Amos translated the whole text of Hauspostille, the coherent and structured collection of poetry Brecht published in 1927. It is not sufficiently known in this country, where his poetry tends to be read from selected or collected translations, which don't give the clear structure of the work. It is a parody of German devotional literature (whether Catholic or Protestant): Eric Bentley's translation is titled Manual of Piety, Amos used the snappy Home Herald. Brecht's wonderful and deeply felt cynicism appealed at some stages to Amos greatly (though there were other religious impulses through his life), and it's typical that of all Brecht's work, it should be this he worked on. Though he does not seem to have worked on Brecht's pays, he did do a lot of translation of Heiner Müller's plays.

"Bitter the code" & "Boats of human kindness" in Worksongs

Thymos in Worksongs

This is the first of three short poems very typical of Amos's best writing. There are variations in the form and the extent to which it is articulated through a felt subjective voice, but typically displays a gorgeously wide vocabulary strung along where discourse breaks into parataxis.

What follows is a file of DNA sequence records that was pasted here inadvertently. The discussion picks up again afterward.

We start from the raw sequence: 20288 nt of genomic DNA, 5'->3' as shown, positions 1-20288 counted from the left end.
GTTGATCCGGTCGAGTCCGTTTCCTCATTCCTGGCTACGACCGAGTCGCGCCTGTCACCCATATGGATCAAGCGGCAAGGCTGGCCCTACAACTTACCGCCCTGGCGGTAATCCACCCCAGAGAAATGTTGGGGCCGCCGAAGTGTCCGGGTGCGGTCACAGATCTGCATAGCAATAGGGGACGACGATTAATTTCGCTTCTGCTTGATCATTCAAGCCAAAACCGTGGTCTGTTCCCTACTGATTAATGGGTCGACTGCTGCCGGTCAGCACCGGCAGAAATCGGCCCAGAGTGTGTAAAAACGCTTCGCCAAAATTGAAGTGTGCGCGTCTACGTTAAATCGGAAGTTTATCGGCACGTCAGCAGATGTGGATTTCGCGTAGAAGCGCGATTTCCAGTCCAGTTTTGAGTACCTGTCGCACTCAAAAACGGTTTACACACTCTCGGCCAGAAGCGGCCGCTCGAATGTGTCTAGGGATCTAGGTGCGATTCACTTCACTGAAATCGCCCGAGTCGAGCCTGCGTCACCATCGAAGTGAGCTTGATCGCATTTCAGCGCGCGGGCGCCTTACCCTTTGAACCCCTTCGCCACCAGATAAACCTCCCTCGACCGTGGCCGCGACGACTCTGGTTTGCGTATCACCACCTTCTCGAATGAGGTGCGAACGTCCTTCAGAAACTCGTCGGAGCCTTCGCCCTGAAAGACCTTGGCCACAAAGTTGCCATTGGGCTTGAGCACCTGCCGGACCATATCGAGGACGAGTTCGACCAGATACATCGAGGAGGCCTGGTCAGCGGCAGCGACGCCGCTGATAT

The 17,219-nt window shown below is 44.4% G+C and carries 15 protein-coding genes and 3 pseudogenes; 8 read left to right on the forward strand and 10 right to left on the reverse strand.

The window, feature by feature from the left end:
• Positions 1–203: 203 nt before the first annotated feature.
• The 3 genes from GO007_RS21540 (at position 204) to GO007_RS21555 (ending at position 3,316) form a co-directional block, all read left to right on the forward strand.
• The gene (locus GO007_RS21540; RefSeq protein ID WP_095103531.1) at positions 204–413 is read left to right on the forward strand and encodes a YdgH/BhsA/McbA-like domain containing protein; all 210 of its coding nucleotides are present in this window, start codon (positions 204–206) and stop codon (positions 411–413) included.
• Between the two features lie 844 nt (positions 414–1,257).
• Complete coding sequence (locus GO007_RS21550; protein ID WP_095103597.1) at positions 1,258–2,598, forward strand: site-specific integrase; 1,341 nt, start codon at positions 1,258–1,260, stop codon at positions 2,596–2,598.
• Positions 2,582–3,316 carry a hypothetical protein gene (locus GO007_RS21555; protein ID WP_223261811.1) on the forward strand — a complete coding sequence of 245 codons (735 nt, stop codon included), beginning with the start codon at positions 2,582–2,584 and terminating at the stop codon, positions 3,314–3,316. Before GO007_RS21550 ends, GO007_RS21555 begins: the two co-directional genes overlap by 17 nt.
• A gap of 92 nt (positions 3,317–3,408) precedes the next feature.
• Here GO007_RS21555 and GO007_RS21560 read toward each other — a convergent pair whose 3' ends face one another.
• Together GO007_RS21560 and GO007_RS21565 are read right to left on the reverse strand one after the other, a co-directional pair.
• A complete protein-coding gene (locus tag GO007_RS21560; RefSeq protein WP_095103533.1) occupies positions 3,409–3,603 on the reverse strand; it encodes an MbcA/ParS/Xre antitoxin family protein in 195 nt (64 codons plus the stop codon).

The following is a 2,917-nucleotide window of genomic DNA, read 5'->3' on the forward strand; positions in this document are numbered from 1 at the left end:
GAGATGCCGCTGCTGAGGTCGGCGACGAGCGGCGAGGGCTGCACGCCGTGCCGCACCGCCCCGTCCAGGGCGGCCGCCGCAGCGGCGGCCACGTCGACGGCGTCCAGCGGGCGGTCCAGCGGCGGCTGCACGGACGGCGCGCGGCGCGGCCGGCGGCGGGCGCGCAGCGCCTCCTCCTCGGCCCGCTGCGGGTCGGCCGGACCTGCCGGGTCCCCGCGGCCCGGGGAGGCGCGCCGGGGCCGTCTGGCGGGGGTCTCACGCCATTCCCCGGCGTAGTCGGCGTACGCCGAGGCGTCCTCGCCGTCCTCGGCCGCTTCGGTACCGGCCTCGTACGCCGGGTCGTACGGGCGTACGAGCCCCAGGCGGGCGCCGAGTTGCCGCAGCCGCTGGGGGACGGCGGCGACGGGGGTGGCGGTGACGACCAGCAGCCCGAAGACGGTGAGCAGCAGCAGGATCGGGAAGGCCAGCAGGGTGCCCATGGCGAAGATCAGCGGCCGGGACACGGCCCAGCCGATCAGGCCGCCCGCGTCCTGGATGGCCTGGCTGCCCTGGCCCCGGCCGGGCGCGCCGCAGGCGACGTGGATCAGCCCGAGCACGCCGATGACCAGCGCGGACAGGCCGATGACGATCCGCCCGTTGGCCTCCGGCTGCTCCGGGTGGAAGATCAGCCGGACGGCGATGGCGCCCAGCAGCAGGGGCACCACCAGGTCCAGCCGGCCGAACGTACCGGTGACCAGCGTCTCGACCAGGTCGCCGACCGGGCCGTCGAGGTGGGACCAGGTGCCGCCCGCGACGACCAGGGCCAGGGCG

Naturena in Worksongs

poem from a sequence called Elegan in Worksongs

This poem is from a sequence written when Amos was living with his second wife, Nuala, and their children, in a small town in Ireland.

Spirit of my descendants in Worksongs

Similar psychological material to the opening of Non Juan is used here, more rawly. Heiner is Heiner Müller, the German playwright who Amos translated, and also imitated. According to Amos, I was told, he had been looking with interest at a play Amos had written, and died with it on his bedside table — meaning of course, it was never performed. "Long live the Lacondonian rain forest" refers to a holiday in Mexico with his first wife, the novelist Sandra Newman. She refers to this more obliquely in a brief memoir of Amos, The People of the Lacandonian Rain Forest on her website.

the lancôme rainforest in Worksongs

A further, and final, development of the Lacandonian theme.